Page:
Although its primary purpose is to reduce re-offending, National Prison Radio features a range of programming, matching content to the audience’s needs throughout the day: an upbeat breakfast show to put prisoners in a positive mood; music request shows; and programs offering practical advice on careers, health and well-being, kicking addictions, and healing relationships.
Producing all of that programming might sound like a stretch for a small charity, but partnering enables the PRA to use its resources effectively. One example is the Books Unlocked initiative, a collaboration with the National Literacy Trust and the Booker Prize Foundation that enables National Prison Radio to broadcast audioserializations of Man Booker Prize-shortlisted books. Through the partnership, inmate-broadcasters also interview authors on the air, and inmates who are interested can receive free copies of featured books.
Partnerships such as this one are essential to the PRA’s success. But arguably, its most important relationship is with the head of prison radio at NOMS, whose job it is to marry up NOMS’ priorities with the content that National Prison Radio broadcasts. The PRA and the head of prison radio together ensure that any material broadcast by National Prison Radio complies with a set of editorial guidelines that NOMS developed. Broadcasts must not, for example, compromise prison security or contain music or speech that glamorizes crime.
Abiding by guidelines does not, however, stop National Prison Radio from asking hard questions of the prison system. Governor’s Questions, a spot in which prisoners quiz the heads of the prisons, is one example. Topics have included overcrowding, delays in the release of prisoners into home detention, and the conduct of prison officers. “For me it was an opportunity to push a line of questioning and get a straight answer,” says Hilary, a former inmate and National Prison Radio presenter, who now runs his own Internet radio station. “The answer mightn’t always have been something that prisoners wanted to hear, but it was at least an answer.”
Sustainability and Lasting Impact
In its early days, the PRA was funded by small grants from trusts and foundations. By 2012, however, Maguire and his colleagues realized that they needed to broaden their source of funds. So the charity set up PRA Productions, a professional production house that produces advertisements and sponsored programs for government departments and charities that use the station to promote their services and messages to the prison population.
PRA Productions’ employees also make podcasts and audio content for corporate websites, conferences, and events. And they create radio documentaries for the BBC, focused mostly—though not always—on topics related to criminal justice. “Having a documentary broadcast on BBC networked radio is something most radio producers dream of, so to be able to offer our staff that opportunity is great for their development and for our reputation as a production house,” says Vicky Rouse, director of development at PRA. From a standing start three years ago, PRA Productions now contributes around 37 percent of the PRA’s annual budget of roughly £740,000 (approximately $970,000), and its contribution is expected to continue rising. Government grants account for an additional 40 percent, and grants from trusts and foundations supply the remainder.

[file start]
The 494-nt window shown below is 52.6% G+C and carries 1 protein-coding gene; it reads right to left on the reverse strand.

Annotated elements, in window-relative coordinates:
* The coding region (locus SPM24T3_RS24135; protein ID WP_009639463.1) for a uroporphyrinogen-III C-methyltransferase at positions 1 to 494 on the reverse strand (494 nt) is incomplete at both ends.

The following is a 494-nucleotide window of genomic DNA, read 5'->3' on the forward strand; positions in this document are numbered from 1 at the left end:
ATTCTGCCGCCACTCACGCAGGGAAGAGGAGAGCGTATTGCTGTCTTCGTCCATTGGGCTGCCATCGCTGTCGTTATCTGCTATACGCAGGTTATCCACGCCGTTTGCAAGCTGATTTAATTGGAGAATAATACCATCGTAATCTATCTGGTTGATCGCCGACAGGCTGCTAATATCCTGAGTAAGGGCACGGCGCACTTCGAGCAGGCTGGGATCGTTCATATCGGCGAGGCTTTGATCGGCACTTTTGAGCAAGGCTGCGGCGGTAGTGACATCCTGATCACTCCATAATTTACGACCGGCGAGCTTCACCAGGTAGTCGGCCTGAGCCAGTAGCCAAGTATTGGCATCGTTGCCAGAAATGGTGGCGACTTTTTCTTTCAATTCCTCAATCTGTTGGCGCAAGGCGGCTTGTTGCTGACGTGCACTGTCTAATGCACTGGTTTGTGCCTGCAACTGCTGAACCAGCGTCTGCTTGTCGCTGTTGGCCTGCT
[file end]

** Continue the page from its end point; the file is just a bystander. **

This formula bodes well for the long term, and that’s good news because National Prison Radio is popular and respected. According to market research, 76 percent of prisoners tune in for an average of 10.4 hours each week, and 77 percent of listeners say they trust what they hear on National Prison Radio.
But does the program reduce re-offending? That’s a question Maguire cannot answer definitively because the charity hasn’t found a way to separate its impact from the myriad other interventions, courses, and counseling sessions that prisoners experience in prison. What it does measure is how its campaigns boost awareness and use of the services of its partners that are featured on National Prison Radio. “If we’re able to increase referrals to an organization that’s doing really great work, then we think we’re contributing to a reduction in re-offending,” says Rouse. A case in point is a campaign for NOMS highlighting the dangers of synthetic drugs. The campaign was heard by 79 percent of listeners, 35 percent of whom said their behavior was influenced by it.
The early choices that people make after their release from prison often decide what happens to them next. But, as Maguire points out, leaving prison can be isolating. “As prisoners they had access to a whole range of services, including National Prison Radio, that once on the outside, they lose.”
The PRA plans to address that gap with the launch of a website and smartphone app, called Straightline, designed to help former prisoners make positive choices as they adjust to life outside. The new service will feature insights from former prisoners who have rebuilt their lives and tips on what to do if people find themselves struggling. For some newly released prisoners, there will also be opportunities to work as production team members at Straightline centers.
“[We] concentrated our efforts inside prisons for 10 years,” says Maguire. “[Now] we’re moving beyond the prison gate.”